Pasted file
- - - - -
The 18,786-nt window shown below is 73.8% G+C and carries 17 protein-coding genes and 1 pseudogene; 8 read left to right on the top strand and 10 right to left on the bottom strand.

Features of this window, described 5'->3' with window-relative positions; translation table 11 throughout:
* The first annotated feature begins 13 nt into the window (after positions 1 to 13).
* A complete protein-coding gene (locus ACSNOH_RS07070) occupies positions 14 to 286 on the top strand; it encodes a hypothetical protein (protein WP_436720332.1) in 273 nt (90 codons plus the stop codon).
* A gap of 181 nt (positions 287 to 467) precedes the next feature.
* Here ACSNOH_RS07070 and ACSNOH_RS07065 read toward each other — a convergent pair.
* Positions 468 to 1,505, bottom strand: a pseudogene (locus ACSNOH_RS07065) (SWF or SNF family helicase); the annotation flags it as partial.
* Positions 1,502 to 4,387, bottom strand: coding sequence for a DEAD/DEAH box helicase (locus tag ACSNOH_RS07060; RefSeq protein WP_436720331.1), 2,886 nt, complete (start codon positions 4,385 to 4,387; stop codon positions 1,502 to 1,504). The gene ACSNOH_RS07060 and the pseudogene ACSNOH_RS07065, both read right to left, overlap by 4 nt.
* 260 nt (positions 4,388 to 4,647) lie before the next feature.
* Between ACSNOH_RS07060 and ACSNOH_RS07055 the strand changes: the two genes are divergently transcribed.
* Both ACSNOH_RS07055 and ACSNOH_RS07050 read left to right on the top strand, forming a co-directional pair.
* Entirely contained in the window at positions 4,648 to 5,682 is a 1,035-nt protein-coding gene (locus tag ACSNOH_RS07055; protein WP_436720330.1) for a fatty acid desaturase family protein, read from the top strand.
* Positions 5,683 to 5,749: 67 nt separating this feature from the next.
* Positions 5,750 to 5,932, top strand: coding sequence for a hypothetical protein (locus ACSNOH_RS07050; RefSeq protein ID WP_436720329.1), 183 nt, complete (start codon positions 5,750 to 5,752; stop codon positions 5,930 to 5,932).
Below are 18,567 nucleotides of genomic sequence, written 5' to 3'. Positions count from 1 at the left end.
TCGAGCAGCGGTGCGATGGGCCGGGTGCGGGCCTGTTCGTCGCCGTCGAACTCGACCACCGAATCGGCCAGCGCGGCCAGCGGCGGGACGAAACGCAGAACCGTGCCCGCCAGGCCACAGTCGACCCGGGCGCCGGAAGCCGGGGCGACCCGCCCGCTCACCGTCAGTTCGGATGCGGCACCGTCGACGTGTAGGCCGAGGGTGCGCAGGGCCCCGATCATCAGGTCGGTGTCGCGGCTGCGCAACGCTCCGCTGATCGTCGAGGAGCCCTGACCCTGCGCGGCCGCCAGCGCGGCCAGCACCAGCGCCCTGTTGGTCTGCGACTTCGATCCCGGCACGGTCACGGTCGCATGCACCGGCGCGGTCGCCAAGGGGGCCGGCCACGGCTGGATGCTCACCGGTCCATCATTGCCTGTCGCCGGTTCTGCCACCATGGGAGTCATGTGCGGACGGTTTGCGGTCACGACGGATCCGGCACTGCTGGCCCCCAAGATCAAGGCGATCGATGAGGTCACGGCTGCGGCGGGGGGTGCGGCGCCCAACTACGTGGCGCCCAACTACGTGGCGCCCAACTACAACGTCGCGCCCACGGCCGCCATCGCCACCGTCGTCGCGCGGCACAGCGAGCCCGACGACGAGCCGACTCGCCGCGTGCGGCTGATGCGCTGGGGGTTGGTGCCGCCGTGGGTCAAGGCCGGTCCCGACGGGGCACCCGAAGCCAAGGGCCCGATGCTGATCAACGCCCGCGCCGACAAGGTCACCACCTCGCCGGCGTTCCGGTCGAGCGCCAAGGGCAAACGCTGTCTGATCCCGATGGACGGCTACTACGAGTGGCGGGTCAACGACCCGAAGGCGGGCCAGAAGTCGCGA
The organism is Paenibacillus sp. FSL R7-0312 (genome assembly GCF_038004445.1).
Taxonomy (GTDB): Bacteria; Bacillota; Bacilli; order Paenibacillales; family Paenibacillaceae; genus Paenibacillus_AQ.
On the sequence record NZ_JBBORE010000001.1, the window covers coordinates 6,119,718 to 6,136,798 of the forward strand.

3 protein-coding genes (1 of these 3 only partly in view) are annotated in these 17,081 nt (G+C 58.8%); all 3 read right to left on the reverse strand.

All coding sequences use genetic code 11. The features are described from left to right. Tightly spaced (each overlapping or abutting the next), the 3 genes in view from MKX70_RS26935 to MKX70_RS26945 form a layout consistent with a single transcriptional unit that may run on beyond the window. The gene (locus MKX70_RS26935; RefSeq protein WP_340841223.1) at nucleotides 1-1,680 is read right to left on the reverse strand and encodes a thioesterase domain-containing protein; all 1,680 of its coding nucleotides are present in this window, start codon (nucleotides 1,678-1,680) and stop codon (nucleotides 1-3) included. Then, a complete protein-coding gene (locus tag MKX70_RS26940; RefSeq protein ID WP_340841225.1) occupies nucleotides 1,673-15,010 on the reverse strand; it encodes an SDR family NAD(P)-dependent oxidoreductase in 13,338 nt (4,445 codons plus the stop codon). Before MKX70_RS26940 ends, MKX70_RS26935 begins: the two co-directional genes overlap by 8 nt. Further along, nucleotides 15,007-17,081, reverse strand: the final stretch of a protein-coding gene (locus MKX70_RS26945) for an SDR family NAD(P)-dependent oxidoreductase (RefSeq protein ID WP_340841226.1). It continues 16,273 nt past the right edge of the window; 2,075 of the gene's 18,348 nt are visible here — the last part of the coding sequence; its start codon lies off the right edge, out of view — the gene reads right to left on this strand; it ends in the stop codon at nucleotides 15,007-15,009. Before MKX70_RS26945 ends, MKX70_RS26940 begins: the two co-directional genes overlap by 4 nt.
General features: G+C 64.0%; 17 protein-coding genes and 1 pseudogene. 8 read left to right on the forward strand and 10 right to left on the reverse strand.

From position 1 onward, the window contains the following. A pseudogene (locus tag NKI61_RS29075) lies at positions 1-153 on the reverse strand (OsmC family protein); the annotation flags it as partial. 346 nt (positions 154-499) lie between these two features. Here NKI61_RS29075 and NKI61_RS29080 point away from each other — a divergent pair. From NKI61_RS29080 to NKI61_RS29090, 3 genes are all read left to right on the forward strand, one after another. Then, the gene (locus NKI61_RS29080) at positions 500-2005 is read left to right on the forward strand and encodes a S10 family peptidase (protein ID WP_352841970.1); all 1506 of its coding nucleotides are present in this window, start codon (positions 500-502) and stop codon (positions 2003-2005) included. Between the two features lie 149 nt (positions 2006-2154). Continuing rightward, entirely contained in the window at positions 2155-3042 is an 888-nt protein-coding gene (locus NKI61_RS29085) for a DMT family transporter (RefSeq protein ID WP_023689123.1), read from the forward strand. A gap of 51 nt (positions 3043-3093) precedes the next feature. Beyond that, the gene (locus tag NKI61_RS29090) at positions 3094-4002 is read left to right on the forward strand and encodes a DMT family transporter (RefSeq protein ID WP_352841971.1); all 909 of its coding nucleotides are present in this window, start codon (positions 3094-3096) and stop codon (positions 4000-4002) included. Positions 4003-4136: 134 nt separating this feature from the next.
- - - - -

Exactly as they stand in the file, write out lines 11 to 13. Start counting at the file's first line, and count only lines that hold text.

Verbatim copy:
* Both ACSNOH_RS07055 and ACSNOH_RS07050 read left to right on the top strand, forming a co-directional pair.
* Entirely contained in the window at positions 4,648 to 5,682 is a 1,035-nt protein-coding gene (locus tag ACSNOH_RS07055; protein WP_436720330.1) for a fatty acid desaturase family protein, read from the top strand.
* Positions 5,683 to 5,749: 67 nt separating this feature from the next.